Other Orders of the Day, Part 2

Other Orders of the Day, Part 2

Our last blog post looked at a couple of messages from top commanders—Bernard Montgomery from Britain and Harry Crerar from Canada—to the men about to embark upon the great invasion. The idea was to inspire the men to do something completely contrary to their natural survival instincts: run across those beaches or jump out of those airplanes. Like the better known “Order of the Day” by General Eisenhower, these documents were taken to heart by the men who read them, and often kept as cherished souvenirs of the momentous occasion.

Admiral Bertram Ramsay

The ships at sea were not left out of the wave of “pep talks.” British Admiral Bertram Ramsay, in overall naval command of the invasion, issued his own declaration to the “Masters of Merchant Vessels” involved in Operation Overlord. Often overlooked, the role of the merchant fleets from the US, Britain, and other Allied nations was essential in keeping the invading forces adequately supplied and making the assault a success.

Personal message from the allied naval commander-in-chief to the masters of merchant vessels taking part in operation overlord:

We are about to embark on the most critical operation of the war, the invasion of German occupied France, for which we have been waiting and preparing since the British Expeditionary Force was evacuated from Dunkirk. The invasion is being undertaken by an Allied Force in which all arms and the merchant navies will play their part.

The ships that you command are amongst those selected for this vital task and the manner in which each is conducted will have a direct bearing on the campaign ahead. The gaining of a bridgehead by the Allied Expeditionary Force requires the strongest available support

 from the Allied Navies and Air Forces. The subsequent reinforcement and maintenance of the Expeditionary Force necessitates the regular arrival and quick turnaround of a vast quantity of merchant shipping of all types. Unless the volume of reinforcements and supplies can be kept up as planned, the build-up of our armies will not be able to match that of the enemy; and their position on the Continent, let alone their ability to advance, may be imperiled.

This Operation must by its nature be a set-piece but there will be plenty of opportunities for initiative on the part of masters and crews of which I am confident you will take full advantage. There will also be difficulties and dangers calling for the highest quality of leadership and determination, which I am equally sure will be forthcoming, remembering as you will, that our Armies and Air Forces are at the same time facing even greater perils.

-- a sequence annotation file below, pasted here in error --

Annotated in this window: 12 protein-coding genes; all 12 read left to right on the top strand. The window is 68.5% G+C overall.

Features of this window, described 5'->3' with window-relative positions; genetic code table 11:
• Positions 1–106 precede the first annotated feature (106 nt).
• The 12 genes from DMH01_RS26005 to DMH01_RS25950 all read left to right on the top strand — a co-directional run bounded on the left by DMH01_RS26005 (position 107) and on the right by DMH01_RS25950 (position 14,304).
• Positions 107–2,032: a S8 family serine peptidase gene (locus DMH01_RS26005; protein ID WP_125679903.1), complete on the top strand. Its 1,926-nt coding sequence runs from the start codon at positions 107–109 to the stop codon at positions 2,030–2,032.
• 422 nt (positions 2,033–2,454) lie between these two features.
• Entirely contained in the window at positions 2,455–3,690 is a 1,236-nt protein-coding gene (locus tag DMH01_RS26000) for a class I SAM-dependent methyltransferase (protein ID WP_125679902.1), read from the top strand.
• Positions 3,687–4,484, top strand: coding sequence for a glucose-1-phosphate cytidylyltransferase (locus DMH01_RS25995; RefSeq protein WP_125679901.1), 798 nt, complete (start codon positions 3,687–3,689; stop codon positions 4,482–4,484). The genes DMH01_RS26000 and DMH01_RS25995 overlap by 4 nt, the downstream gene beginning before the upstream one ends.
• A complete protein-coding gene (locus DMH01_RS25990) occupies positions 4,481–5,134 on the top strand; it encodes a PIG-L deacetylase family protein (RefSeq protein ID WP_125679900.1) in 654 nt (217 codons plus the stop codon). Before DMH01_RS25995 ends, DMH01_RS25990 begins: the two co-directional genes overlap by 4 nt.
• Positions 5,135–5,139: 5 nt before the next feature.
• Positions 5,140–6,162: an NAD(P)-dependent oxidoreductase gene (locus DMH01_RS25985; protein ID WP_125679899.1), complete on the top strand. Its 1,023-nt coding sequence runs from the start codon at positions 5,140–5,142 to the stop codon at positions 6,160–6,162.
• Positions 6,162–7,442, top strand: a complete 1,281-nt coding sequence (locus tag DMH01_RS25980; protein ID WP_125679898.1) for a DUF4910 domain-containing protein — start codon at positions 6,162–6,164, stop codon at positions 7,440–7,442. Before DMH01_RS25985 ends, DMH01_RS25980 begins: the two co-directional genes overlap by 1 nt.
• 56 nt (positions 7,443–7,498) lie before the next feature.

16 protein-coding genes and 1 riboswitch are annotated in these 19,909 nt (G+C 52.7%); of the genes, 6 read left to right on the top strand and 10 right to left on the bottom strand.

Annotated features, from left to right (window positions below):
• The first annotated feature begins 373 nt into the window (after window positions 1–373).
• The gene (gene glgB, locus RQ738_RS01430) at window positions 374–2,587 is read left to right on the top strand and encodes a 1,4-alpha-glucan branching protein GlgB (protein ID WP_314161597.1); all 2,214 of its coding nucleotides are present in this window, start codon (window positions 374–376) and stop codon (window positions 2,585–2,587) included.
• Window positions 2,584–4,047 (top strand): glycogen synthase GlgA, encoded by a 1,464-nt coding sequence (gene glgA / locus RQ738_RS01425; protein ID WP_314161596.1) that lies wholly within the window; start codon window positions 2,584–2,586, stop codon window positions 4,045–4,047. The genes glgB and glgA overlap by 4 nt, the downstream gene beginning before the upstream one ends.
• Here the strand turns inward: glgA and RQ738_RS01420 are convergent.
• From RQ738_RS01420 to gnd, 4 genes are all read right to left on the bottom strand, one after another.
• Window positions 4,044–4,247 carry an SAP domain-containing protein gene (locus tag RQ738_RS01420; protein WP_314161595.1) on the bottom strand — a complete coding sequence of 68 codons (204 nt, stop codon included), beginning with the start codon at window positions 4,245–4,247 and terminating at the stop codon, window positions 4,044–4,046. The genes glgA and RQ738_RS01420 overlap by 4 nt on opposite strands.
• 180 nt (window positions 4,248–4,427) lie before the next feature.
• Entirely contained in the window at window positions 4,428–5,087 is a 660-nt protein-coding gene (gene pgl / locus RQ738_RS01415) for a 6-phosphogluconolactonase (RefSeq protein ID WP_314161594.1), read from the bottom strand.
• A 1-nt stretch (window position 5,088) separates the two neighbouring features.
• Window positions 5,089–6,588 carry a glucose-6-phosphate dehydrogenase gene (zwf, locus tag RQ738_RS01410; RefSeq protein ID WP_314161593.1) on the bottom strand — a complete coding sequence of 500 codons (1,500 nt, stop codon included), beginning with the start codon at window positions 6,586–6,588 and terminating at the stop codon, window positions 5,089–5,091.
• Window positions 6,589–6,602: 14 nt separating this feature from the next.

I know that all will be proud to be associated with this great enterprise, which is the climax of the European war, and I wish you all God speed.

B. H. Ramsay, Admiral

Allied Naval Commander-in Chief, Expeditionary Force.

 

Finally, let’s explore another memorandum Eisenhower, Supreme Allied Commander, issued to his troops. If the message given to his troops in his Order of the Day was “You can do it!” the subtext of this lesser-known order was “Behave yourself while you’re doing it!” The purpose was more practical and less inspirational than the other message: the invasion was also the start of the Allied occupation of Europe, and the civilian population must be treated appropriately.

You are soon to be engaged in a great undertaking – the invasion of Europe. Our purpose is to bring about, in company with our Allies, and our comrades on other fronts, the total defeat of Germany. Only by such a complete victory can we free ourselves and our homelands from the fear and threat of Nazi tyranny.

A further element of our mission is the liberation of those people of Western Europe now suffering under German oppression.

Before embarking on this operation, I have a personal message for you as to your own individual responsibility, in relation to the inhabitants of our Allied countries.

As a representative of your country, you will be welcomed with deep gratitude by the liberated peoples, who for years have longed for this deliverance. It is of the utmost importance that this feeling of friendliness and goodwill be in no way impaired by careless or indifferent behavior on your part. By a courteous and considerate demeanor, you can on the other hand do much to strengthen that feeling.

General Dwight D. Eisenhower

The inhabitants of Nazi-occupied Europe have suffered great privations, and you will find that many of them lack even the barest necessities. You, on the other hand, have been, and will continue to be, provided adequate food, clothing and other necessities. You must not deplete the already meager local stocks of food and other supplies by indiscriminate buying, thereby fostering the “Black Market” which can only increase the hardship of the inhabitants.

The rights of individuals as to their persons and property must be scrupulously respected as though in your own country. You must remember always that these people are our friends and Allies.

I urge each of you to bear constantly in mind that by your actions not only you as an individual, but your country as well, will be judged. By establishing a relationship with the liberated peoples, based on mutual understanding and respect, we shall enlist their wholehearted assistance in the defeat of our own common enemy. Thus we shall lay the foundations for a lasting peace, without which our great effort will have been in vain.

Dwight D. Eisenhower

The men awaiting the invasion aboard troopships or at airfields could not know what the next day would hold. But with the inspirational messages of their commanding officers received, they knew one thing: the top brass had every confidence in their chances of victory.

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